Archive for Miswriting

Character confusion: three-child policy

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Full pastry shop

The name of my favorite pastry shop in Philadelphia's Chinatown is Bǎobǐng diàn 飽餅店 (English name "Mayflower Bakery & Cafe").  They serve all sorts of Chinese pastries, cakes, buns, turnovers, etc. Their egg tarts (dàntà 蛋撻) are divine, and you can get everything at scandalously reduced prices late in the afternoon.

Nearly all of the Chinese friends who go to Bǎobǐng diàn 飽餅店 with me think the name is strange and believe that, if anything, it should be Bāobǐng diàn 包餅店, but even that seems rather odd to them.

Diàn 店 means "shop", so we won't worry about that.  Bāobǐng 包餅 would mean "bun and (flat)cake / pie / cookie / pastry", which my friends can make sense of, but they are not familiar with that wording.  On the other hand, bǎobǐng 飽餅 would mean "full (flat)cake / pie / cookie / pastry", which they have a hard time making sense of, though most of them just say, "Well, they must mean they are a shop whose (flat)cakes / pies / cookies / and pastries will / can make you full".

Oy, the joys of naming in Chinese!

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"Still advent received emails from her"

That's part of a message from one of my students.  I knew right away what he meant, but — as always — I'm curious about what causes such off-the-wall typos.  It can't be because of a spellchecker gone awry.  So I asked the student, "What type of input system do you use?  I'm trying to think about how that was produced."

He replied, "I use the bog-standard* American English input that Apple has. I think I missed the 'h' and it grabbed it from there? Maybe an additional incorrect letter?

[*This was the first time I encountered this expression, and I didn't know what it meant.]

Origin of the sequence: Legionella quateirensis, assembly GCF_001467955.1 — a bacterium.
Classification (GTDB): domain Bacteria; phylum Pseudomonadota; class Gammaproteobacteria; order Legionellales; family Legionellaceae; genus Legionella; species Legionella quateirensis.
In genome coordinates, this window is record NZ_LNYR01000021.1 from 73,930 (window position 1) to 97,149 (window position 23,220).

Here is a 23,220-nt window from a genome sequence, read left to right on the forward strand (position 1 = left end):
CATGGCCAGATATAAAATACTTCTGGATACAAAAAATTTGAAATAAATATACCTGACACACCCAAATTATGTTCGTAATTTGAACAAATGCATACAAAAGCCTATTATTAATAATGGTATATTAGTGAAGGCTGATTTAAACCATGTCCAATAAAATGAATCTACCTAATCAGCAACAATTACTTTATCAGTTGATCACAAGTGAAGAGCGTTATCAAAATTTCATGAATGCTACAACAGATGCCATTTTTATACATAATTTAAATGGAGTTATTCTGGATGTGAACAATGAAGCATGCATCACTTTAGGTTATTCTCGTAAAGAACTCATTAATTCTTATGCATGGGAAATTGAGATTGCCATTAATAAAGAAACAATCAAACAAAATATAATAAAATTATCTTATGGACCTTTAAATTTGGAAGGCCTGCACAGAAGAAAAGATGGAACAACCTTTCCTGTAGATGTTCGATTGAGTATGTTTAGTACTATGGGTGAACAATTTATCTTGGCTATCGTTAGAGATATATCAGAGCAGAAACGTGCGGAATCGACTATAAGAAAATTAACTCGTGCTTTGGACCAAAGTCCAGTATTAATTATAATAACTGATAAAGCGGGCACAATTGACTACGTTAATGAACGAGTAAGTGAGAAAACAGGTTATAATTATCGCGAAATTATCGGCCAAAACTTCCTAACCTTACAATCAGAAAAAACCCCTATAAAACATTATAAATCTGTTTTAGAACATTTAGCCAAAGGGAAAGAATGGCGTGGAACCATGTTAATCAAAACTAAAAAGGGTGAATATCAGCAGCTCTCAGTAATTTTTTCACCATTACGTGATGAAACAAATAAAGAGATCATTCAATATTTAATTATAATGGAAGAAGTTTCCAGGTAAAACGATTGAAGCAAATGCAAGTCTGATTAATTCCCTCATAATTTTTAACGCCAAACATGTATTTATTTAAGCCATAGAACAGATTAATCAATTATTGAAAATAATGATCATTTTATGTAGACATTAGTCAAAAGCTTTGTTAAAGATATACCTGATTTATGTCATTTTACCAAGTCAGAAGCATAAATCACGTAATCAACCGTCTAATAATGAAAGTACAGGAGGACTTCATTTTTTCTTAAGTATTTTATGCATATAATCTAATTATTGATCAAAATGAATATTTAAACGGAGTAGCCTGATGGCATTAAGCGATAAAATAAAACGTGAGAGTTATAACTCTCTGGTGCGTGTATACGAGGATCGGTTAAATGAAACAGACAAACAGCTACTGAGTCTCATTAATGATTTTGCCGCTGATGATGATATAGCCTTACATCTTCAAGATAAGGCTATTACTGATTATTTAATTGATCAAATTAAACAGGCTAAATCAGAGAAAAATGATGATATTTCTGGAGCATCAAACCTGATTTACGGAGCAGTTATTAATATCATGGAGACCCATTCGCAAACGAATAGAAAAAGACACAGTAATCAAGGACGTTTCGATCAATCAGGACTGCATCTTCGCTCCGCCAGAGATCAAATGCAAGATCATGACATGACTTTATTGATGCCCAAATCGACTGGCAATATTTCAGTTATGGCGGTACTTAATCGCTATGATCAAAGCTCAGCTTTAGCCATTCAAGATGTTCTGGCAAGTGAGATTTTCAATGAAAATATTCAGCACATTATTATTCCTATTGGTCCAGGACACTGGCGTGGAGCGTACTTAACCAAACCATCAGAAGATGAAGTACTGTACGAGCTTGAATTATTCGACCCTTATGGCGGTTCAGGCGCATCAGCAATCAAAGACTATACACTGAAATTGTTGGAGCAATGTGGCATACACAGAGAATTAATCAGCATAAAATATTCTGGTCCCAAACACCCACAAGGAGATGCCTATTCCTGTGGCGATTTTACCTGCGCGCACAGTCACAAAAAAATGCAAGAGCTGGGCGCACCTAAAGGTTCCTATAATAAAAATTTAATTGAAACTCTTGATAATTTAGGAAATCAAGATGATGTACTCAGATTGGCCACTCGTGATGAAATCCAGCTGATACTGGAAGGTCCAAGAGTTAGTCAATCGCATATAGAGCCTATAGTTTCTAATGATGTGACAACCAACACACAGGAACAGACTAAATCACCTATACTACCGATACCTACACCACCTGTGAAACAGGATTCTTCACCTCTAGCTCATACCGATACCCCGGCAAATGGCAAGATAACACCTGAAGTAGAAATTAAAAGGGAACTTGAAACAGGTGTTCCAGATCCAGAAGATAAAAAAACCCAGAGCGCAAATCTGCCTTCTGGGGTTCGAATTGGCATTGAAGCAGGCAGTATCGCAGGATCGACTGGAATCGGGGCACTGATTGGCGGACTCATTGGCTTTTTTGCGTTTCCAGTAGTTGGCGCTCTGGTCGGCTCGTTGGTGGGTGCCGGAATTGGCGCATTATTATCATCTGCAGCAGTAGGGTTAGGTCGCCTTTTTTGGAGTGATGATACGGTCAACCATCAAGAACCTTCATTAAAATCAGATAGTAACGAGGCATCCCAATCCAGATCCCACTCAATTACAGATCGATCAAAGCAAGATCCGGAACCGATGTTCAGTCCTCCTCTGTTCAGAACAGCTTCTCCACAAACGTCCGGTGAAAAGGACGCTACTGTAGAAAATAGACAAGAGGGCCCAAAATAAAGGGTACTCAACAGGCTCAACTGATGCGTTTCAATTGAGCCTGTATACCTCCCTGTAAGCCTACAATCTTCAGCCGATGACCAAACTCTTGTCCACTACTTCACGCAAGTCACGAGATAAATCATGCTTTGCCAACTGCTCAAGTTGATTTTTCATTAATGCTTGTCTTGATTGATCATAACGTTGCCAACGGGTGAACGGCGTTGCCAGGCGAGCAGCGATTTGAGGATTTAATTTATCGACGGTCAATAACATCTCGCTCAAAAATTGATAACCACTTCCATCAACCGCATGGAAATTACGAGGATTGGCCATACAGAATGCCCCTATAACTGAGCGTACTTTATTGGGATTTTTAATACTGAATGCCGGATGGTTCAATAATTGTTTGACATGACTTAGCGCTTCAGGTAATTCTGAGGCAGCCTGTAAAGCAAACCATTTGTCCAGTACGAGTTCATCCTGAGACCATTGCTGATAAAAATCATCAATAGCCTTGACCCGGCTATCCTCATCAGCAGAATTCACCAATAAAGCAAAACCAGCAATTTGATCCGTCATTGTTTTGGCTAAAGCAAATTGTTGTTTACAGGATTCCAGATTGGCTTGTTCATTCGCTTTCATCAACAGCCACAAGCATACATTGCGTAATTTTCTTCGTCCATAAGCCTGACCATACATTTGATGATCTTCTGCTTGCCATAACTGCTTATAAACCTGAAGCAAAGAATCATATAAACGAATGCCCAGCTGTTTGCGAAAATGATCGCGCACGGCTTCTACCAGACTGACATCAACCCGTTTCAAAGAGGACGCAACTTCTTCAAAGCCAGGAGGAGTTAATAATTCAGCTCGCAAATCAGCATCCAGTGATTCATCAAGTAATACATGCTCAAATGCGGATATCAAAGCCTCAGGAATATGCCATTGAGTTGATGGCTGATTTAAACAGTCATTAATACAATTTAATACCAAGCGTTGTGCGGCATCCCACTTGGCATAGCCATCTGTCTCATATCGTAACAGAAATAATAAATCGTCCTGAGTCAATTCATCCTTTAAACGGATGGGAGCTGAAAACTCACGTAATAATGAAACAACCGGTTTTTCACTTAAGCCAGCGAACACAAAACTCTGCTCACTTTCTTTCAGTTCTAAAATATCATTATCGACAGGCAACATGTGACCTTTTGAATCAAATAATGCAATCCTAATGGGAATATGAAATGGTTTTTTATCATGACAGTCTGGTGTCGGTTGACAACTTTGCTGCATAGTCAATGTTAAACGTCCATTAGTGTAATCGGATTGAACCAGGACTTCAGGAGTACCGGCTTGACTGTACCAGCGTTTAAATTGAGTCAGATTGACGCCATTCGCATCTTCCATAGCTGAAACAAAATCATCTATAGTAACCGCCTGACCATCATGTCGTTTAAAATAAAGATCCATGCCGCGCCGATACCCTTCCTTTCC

I followed up:

just regular keyboard?

not on iPhone?

no shortcuts?     swypes?

speech recognition input?

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Phonetic and orthographic confusion of Chinese characters

A protester holds a placard that reads "Do not forget 831 terror attack, truth needs to be seen on CCTV" during a demonstration at a Hong Kong mall on Aug. 30 on the eve of the first anniversary of the Prince Edward MTR station incident when police stormed the station to make arrests during massive anti-government protests. (Photo: AFP)


(Source)

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So borrowing and meaningless

As is my custom, I was zipping along merrily, letting my fingers dance on the keys to transfer my thought-flow into typed words.  Usually when I'm in a good mood and this happens — which is almost always — I'm thinking thoughts in my head (speaking the sounds of the words I want to type) and letting the neuro-muscular synapses and reflexes take care of the actual writing.  It's really quite a nice, pleasurable collaboration between mind and body.

So, my normal practice is to think thoughts, "let my fingers do the walking", and enjoy watching what appears on the computer screen.  But I do have to keep an eye on what my fingers are producing, because sometimes it is hilariously wrong and only tenuously connected to what was going on in my brain.

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Visual mondegreen?

[This is a guest post by Stephen Plant]

I came across 'connorant' the other day, as in “gannets, connorants, vultures” in Ulysses. It was on the Guardian website. In my Penguin copy of Ulysses (p 526) it's spelt 'cormorant' (perhaps editions differ?). There are a surprising number of references to 'connorant' on line. I suppose the Ulysses connorants have a common ancestor, but the word connorant crops up in scientific journals too — here and here.

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"One I first saw": more on homophonically induced typing errors

A little over a week ago, I described how I mistyped "stalk" for "stock".  That led to a vigorous discussion of precisely how people pronounce "stalk".  (As a matter of fact, in my own idiolect I do pronounce "stock" and "stalk" identically.)  See:

"Take stalk of: thoughts on philology and Sinology" (3/29/20)

I just now typed "One I first saw…" when I meant "When I first saw…".

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The wrong way to write Chinese characters

This is one of the best, general, brief introductions to the challenges of the Chinese writing system I know of:

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